The ‘Atlantic world’ linked Europe, the Americas and Africa; people, goods and ideas moved in vast numbers across the ocean, especially between Britain and North America. However, in much of North America Anglicanism struggled to establish a presence, and many-mainly Protestant-denominations took hold. This favoured evangelicalism, a popular movement which emerged in mainland Europe in the 1670s and swept America in the 1740s. Its leading preacher, George Whitefield, frequently crossed the Atlantic and addressed huge crowds. He also used a systematic letter-writing campaign and cheap publications to spread his message and develop a transatlantic community of supporters. He financed his mission partly through engagement with a commercial system built around the slave trade. Evangelical religion made little headway amongst Indigenous Americans, but plantation owners in the Caribbean and mainland colonies came to support the evangelization of the enslaved. Methodists were prominent in this work in the Caribbean, and the Baptists on the mainland. From the 1760s, tension between Britain and its North American colonies disrupted transatlantic relationships, but after American independence, popular religion flourished in a climate of religious freedom, and Methodism became a mass movement.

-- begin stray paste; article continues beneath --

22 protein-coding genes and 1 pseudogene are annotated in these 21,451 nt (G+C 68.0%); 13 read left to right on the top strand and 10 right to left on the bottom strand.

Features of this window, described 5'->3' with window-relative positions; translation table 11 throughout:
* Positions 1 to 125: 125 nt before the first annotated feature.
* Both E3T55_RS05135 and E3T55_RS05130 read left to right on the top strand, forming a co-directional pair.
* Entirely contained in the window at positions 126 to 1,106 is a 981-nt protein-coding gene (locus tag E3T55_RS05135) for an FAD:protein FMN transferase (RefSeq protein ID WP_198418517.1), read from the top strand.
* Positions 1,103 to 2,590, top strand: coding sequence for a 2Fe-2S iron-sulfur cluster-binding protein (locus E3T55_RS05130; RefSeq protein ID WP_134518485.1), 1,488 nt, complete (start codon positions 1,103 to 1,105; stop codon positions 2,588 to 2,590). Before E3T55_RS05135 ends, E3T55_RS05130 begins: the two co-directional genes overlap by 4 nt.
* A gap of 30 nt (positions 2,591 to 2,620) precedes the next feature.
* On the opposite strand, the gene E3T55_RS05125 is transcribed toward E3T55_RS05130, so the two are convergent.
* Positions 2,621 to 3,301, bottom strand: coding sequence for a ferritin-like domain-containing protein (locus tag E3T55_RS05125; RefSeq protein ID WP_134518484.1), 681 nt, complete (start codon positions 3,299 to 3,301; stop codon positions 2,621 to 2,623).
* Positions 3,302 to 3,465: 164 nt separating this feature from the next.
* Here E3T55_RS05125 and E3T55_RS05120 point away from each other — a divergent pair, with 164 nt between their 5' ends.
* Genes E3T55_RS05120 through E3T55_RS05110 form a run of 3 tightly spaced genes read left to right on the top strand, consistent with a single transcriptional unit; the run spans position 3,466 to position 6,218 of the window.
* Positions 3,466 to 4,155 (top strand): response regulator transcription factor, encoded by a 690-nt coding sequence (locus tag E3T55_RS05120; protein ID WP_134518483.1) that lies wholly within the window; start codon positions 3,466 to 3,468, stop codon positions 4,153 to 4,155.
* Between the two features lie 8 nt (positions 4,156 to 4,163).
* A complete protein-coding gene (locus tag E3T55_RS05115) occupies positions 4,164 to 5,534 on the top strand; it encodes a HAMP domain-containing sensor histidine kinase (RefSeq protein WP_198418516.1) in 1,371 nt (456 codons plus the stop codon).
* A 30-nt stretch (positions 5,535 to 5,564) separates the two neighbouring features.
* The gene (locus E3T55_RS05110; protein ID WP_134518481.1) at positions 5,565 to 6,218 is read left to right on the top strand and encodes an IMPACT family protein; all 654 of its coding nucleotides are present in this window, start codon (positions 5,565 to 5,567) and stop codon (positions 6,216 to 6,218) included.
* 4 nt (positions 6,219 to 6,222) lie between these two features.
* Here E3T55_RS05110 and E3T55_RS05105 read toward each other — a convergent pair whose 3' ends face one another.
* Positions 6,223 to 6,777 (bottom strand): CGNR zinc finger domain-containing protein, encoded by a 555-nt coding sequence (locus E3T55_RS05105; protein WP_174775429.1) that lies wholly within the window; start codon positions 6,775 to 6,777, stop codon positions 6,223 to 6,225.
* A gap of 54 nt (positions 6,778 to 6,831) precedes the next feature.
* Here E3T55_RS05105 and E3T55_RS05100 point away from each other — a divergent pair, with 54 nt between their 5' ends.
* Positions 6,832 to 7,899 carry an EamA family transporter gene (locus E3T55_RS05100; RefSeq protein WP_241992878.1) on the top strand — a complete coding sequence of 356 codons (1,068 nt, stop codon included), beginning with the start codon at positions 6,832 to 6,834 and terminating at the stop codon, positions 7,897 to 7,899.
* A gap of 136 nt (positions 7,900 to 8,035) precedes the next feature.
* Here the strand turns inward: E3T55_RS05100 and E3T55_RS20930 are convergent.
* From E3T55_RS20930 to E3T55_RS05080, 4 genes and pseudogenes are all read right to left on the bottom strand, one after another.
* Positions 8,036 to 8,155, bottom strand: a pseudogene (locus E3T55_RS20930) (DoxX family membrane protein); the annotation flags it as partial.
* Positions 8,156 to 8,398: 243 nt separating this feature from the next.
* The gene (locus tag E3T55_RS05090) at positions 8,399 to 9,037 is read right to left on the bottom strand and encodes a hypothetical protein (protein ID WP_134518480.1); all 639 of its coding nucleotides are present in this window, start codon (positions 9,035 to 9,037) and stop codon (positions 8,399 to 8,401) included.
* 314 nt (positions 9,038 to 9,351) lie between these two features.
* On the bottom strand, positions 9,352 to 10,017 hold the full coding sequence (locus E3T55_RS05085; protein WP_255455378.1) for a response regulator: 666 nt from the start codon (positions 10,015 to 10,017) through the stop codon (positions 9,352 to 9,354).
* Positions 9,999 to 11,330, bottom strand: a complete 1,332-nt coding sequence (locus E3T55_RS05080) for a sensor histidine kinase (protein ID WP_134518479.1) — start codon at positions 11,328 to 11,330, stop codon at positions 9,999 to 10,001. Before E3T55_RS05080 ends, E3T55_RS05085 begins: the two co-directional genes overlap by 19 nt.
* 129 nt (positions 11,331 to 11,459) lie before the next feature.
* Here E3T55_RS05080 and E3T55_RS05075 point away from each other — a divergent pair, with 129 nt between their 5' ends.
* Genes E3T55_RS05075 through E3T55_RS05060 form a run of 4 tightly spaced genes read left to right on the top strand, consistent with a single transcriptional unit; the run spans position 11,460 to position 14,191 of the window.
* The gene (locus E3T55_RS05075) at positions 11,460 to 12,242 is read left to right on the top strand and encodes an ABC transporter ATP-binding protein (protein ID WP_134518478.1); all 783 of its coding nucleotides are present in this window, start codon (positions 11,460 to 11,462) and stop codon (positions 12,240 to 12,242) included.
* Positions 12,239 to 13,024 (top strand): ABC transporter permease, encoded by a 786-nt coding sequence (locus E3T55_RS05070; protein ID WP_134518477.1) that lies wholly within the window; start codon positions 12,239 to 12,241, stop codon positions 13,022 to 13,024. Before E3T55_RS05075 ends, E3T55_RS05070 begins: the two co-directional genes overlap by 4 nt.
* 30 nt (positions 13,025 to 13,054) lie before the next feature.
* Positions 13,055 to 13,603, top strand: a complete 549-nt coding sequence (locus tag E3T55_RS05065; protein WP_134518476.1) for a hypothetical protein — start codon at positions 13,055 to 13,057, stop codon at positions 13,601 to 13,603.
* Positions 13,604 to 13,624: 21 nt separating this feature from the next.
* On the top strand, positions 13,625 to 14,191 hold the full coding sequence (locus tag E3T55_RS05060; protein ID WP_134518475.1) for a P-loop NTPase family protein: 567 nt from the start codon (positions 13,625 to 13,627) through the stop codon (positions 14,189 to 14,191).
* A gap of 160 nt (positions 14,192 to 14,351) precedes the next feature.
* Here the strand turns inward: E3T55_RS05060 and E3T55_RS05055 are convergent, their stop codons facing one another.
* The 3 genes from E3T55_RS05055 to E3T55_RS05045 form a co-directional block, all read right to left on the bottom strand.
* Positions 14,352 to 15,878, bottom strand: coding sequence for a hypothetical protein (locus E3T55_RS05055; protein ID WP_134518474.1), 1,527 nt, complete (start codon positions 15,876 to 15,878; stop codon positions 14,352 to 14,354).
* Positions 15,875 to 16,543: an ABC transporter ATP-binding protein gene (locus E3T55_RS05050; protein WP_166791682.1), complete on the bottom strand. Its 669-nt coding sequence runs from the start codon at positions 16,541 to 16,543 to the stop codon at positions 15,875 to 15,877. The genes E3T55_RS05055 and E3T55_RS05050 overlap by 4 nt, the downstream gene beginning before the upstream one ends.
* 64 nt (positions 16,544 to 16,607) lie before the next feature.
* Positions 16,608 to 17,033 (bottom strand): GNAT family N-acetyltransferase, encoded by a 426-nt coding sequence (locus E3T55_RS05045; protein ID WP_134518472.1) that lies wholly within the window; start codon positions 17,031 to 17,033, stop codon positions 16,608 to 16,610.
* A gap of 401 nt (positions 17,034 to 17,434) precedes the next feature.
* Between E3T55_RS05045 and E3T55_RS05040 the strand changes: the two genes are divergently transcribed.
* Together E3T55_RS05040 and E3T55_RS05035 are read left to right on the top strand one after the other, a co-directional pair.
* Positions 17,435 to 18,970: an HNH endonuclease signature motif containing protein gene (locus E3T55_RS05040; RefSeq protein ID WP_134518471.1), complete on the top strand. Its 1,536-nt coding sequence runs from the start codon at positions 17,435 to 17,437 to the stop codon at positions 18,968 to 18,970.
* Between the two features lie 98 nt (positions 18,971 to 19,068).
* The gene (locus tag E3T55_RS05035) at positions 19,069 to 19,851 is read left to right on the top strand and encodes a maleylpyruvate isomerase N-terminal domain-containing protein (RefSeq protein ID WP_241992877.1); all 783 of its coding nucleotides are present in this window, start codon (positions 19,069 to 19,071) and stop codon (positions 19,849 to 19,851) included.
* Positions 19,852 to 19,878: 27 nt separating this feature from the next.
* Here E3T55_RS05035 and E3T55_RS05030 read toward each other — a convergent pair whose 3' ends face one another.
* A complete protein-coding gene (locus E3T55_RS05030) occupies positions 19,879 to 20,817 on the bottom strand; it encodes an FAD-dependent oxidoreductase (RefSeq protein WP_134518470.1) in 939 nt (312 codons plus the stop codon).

|Title of host publication||The Routledge Companion to John Wesley|
|Editors||Joe Cunningham, Clive Murray Norris|
|Place of Publication||London|
|Publisher||Taylor & Francis|
|Number of pages||11|
|Publication status||Published - 01 Jan 2023|